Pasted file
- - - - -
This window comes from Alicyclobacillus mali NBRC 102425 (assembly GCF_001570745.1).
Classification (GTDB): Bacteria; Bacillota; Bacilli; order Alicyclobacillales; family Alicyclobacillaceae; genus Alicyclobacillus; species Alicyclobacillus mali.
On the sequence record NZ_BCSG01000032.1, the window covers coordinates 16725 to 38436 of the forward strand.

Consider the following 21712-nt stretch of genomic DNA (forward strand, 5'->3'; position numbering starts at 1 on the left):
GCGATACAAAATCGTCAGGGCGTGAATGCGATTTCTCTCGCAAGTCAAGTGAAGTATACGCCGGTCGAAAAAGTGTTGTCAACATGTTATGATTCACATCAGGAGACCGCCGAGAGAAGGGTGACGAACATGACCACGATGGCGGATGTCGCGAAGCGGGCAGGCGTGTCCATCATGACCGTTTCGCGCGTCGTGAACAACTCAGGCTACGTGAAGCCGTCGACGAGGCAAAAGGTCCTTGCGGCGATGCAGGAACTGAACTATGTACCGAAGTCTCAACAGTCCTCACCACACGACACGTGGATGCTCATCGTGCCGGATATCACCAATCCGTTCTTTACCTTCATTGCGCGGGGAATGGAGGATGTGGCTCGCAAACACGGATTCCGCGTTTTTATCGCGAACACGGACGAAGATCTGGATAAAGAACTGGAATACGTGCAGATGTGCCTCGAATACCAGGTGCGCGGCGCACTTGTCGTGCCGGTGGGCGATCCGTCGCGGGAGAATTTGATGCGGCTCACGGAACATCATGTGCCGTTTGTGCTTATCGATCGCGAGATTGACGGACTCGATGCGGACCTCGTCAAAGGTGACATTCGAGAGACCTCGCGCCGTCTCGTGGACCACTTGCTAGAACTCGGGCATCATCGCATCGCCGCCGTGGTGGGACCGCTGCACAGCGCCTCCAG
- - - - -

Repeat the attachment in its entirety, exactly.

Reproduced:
This window comes from Alicyclobacillus mali NBRC 102425 (assembly GCF_001570745.1).
Classification (GTDB): Bacteria; Bacillota; Bacilli; order Alicyclobacillales; family Alicyclobacillaceae; genus Alicyclobacillus; species Alicyclobacillus mali.
On the sequence record NZ_BCSG01000032.1, the window covers coordinates 16725 to 38436 of the forward strand.

Consider the following 21712-nt stretch of genomic DNA (forward strand, 5'->3'; position numbering starts at 1 on the left):
GCGATACAAAATCGTCAGGGCGTGAATGCGATTTCTCTCGCAAGTCAAGTGAAGTATACGCCGGTCGAAAAAGTGTTGTCAACATGTTATGATTCACATCAGGAGACCGCCGAGAGAAGGGTGACGAACATGACCACGATGGCGGATGTCGCGAAGCGGGCAGGCGTGTCCATCATGACCGTTTCGCGCGTCGTGAACAACTCAGGCTACGTGAAGCCGTCGACGAGGCAAAAGGTCCTTGCGGCGATGCAGGAACTGAACTATGTACCGAAGTCTCAACAGTCCTCACCACACGACACGTGGATGCTCATCGTGCCGGATATCACCAATCCGTTCTTTACCTTCATTGCGCGGGGAATGGAGGATGTGGCTCGCAAACACGGATTCCGCGTTTTTATCGCGAACACGGACGAAGATCTGGATAAAGAACTGGAATACGTGCAGATGTGCCTCGAATACCAGGTGCGCGGCGCACTTGTCGTGCCGGTGGGCGATCCGTCGCGGGAGAATTTGATGCGGCTCACGGAACATCATGTGCCGTTTGTGCTTATCGATCGCGAGATTGACGGACTCGATGCGGACCTCGTCAAAGGTGACATTCGAGAGACCTCGCGCCGTCTCGTGGACCACTTGCTAGAACTCGGGCATCATCGCATCGCCGCCGTGGTGGGACCGCTGCACAGCGCCTCCAG